Are banks building trust through customer service excellence?
The coronavirus pandemic is actually accelerating digital transformation in many verticals, and banking is a prime example. People already wanted to be able to access their bank accounts 24x7 from home using the web and apps, but with many branches closed or operating reduced hours, they’re now being forced to complete the majority of transactions via the phone or through digital channels.
At the same time, like all brands during this time of crisis, banks are under pressure to ensure they are viewed as open, approachable, trustworthy and caring, particularly as many customers might have financial worries. On top of this, most traditional banks are having to fend off the threat from challenger and online-only banks which tend to be one step ahead in terms of digital innovation.
Despite the restrictions of operating during lockdown, the situation is actually creating opportunities to increase innovation. For example, using Voice of the Customer analytics to better understand and respond to customers as well as putting in place systems and processes to embrace new channels such as video meetings, which offer a more personal interaction.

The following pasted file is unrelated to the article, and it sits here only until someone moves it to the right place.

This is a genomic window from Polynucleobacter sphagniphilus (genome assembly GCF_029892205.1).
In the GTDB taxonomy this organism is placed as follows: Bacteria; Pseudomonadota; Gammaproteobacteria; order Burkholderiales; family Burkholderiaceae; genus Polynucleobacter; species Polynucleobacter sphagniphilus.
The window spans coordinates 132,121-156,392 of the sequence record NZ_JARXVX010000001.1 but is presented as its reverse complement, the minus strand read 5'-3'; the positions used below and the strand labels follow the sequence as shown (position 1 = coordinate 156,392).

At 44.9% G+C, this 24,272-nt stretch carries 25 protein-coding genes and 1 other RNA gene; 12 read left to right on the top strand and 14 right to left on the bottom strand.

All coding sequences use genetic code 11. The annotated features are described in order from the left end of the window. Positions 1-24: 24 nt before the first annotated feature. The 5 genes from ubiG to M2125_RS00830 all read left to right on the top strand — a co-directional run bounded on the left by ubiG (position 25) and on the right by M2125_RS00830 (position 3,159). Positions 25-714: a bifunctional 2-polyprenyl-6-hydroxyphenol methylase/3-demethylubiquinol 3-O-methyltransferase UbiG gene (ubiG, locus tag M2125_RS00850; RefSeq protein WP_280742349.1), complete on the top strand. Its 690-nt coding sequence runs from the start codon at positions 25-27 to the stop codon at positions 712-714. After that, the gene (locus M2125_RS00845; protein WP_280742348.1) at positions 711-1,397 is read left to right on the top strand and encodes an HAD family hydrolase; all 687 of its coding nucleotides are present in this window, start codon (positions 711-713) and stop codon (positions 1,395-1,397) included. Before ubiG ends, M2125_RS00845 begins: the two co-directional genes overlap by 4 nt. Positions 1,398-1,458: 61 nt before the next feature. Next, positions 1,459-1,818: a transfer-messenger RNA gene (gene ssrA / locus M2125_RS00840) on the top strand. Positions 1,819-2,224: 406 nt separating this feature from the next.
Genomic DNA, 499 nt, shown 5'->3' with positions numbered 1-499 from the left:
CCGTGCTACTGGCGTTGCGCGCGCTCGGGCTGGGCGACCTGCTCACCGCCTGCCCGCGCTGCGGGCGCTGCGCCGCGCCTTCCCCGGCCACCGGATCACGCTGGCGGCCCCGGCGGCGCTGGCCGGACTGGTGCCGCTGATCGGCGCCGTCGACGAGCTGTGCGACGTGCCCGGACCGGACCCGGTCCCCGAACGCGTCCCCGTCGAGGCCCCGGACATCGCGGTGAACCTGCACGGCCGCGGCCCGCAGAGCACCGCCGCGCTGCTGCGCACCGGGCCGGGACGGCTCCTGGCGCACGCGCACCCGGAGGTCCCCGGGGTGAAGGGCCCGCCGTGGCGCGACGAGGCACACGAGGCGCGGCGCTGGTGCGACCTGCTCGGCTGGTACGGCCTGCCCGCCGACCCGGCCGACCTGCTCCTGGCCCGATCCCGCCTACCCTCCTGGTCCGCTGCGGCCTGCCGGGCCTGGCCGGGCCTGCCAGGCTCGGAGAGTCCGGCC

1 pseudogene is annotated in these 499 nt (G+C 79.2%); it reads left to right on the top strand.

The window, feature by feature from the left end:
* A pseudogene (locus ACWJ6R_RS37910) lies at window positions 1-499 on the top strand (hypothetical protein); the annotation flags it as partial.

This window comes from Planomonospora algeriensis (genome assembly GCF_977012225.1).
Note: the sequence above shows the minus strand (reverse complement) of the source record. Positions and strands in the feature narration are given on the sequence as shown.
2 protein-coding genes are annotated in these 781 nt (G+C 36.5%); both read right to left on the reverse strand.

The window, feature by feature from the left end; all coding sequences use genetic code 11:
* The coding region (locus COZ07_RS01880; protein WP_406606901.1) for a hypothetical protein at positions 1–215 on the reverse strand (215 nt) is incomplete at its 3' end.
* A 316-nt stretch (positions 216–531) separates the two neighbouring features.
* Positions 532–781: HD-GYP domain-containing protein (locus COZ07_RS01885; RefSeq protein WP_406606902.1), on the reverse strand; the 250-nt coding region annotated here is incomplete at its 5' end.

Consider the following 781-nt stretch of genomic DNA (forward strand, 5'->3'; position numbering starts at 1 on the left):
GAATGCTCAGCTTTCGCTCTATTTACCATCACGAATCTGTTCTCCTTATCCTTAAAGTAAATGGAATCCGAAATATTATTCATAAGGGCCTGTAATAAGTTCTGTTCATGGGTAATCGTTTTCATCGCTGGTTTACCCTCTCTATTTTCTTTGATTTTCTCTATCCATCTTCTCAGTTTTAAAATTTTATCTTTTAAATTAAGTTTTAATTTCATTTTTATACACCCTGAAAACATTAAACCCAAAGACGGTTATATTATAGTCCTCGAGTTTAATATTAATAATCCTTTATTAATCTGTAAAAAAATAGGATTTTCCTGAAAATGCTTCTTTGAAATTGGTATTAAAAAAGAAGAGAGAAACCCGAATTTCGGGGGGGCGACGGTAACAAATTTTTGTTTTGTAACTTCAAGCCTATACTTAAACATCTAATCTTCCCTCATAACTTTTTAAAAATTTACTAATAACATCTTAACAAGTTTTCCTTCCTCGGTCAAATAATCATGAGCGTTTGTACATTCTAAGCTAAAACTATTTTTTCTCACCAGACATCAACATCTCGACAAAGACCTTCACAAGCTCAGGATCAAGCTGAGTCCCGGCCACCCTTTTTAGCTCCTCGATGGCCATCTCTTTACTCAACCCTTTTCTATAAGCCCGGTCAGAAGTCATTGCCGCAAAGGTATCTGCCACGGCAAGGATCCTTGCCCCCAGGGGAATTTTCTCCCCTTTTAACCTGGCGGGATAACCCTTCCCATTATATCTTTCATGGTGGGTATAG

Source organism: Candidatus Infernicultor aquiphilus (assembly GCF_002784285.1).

Digital to drive greater engagement
In fact, innovation and use of digital can be a significant opportunity for banks in the pandemic, as McKinsey & Company highlights in its recent report:
"Banks can play an immediate role in slowing the spread of COVID-19 by helping customers make better use of existing digital and remote channels. And banks can help limit the impact of the likely downturn by building new experiences to help their customers manage debt, adjust budgets, and make full use of new government programs.”
Against this backdrop, how are banks performing when it comes to putting the customer at the heart of everything they do? Just prior to the crisis, the 2020 Eptica Digital Customer Experience Study surveyed 50 brands in five vertical sectors – including ten leading UK banks. The study tested the brands’ ability to answer routine customer questions via the web, email, Twitter, Facebook, and chat. It gives a good snapshot of how banks had been faring before the impact of COVID-19 and highlights areas to improve on going forward.
1. Overall performance is flat
Taking all channels (web, email, Twitter and Facebook) together performance has improved, but only by 1% (from 52% to 53%) - this is despite the fact that the study evaluated the same banking brands against the same questions as they did 12 months previously. Essentially nearly half of all routine queries don’t receive a satisfactory answer.
Disappointingly, none of the banks could answer questions successfully on all four channels (email, Twitter, Facebook, chat): one got closest, by answering correctly on three channels. The worst result was a bank who couldn’t muster answers on any of the channels, while another could only manage a successful answer on one. The findings clearly reveal how many banks are still struggling with becoming truly multichannel, at a time when this is becoming increasingly important.